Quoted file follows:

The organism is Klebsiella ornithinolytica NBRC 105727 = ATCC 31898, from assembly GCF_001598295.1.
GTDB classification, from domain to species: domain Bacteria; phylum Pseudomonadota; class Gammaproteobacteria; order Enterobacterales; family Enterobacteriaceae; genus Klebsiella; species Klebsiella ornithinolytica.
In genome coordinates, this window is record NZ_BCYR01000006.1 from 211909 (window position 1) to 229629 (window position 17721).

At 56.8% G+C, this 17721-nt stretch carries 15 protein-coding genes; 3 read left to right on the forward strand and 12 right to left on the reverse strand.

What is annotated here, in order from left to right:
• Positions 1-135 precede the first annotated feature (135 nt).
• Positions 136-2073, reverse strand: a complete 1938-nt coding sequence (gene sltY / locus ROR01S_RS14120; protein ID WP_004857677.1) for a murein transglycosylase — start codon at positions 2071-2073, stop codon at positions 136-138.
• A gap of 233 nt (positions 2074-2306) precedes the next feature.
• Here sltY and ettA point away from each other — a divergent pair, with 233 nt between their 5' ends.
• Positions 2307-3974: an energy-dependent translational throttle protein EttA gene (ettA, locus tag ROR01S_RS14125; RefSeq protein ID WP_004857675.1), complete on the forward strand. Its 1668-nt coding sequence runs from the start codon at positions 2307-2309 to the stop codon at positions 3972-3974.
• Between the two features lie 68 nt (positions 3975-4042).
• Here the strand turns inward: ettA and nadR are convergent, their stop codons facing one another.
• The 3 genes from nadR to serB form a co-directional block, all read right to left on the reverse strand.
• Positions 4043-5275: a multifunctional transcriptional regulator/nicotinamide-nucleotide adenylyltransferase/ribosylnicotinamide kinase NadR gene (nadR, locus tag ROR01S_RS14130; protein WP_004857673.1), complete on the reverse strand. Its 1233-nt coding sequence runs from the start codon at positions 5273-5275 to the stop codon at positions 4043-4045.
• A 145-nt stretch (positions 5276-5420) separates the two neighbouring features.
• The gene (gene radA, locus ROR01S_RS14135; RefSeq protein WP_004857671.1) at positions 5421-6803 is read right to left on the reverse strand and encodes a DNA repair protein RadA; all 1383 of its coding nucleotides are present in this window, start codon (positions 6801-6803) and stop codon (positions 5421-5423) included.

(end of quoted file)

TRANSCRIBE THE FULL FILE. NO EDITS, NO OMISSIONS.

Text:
The organism is Klebsiella ornithinolytica NBRC 105727 = ATCC 31898, from assembly GCF_001598295.1.
GTDB classification, from domain to species: domain Bacteria; phylum Pseudomonadota; class Gammaproteobacteria; order Enterobacterales; family Enterobacteriaceae; genus Klebsiella; species Klebsiella ornithinolytica.
In genome coordinates, this window is record NZ_BCYR01000006.1 from 211909 (window position 1) to 229629 (window position 17721).

At 56.8% G+C, this 17721-nt stretch carries 15 protein-coding genes; 3 read left to right on the forward strand and 12 right to left on the reverse strand.

What is annotated here, in order from left to right:
• Positions 1-135 precede the first annotated feature (135 nt).
• Positions 136-2073, reverse strand: a complete 1938-nt coding sequence (gene sltY / locus ROR01S_RS14120; protein ID WP_004857677.1) for a murein transglycosylase — start codon at positions 2071-2073, stop codon at positions 136-138.
• A gap of 233 nt (positions 2074-2306) precedes the next feature.
• Here sltY and ettA point away from each other — a divergent pair, with 233 nt between their 5' ends.
• Positions 2307-3974: an energy-dependent translational throttle protein EttA gene (ettA, locus tag ROR01S_RS14125; RefSeq protein ID WP_004857675.1), complete on the forward strand. Its 1668-nt coding sequence runs from the start codon at positions 2307-2309 to the stop codon at positions 3972-3974.
• Between the two features lie 68 nt (positions 3975-4042).
• Here the strand turns inward: ettA and nadR are convergent, their stop codons facing one another.
• The 3 genes from nadR to serB form a co-directional block, all read right to left on the reverse strand.
• Positions 4043-5275: a multifunctional transcriptional regulator/nicotinamide-nucleotide adenylyltransferase/ribosylnicotinamide kinase NadR gene (nadR, locus tag ROR01S_RS14130; protein WP_004857673.1), complete on the reverse strand. Its 1233-nt coding sequence runs from the start codon at positions 5273-5275 to the stop codon at positions 4043-4045.
• A 145-nt stretch (positions 5276-5420) separates the two neighbouring features.
• The gene (gene radA, locus ROR01S_RS14135; RefSeq protein WP_004857671.1) at positions 5421-6803 is read right to left on the reverse strand and encodes a DNA repair protein RadA; all 1383 of its coding nucleotides are present in this window, start codon (positions 6801-6803) and stop codon (positions 5421-5423) included.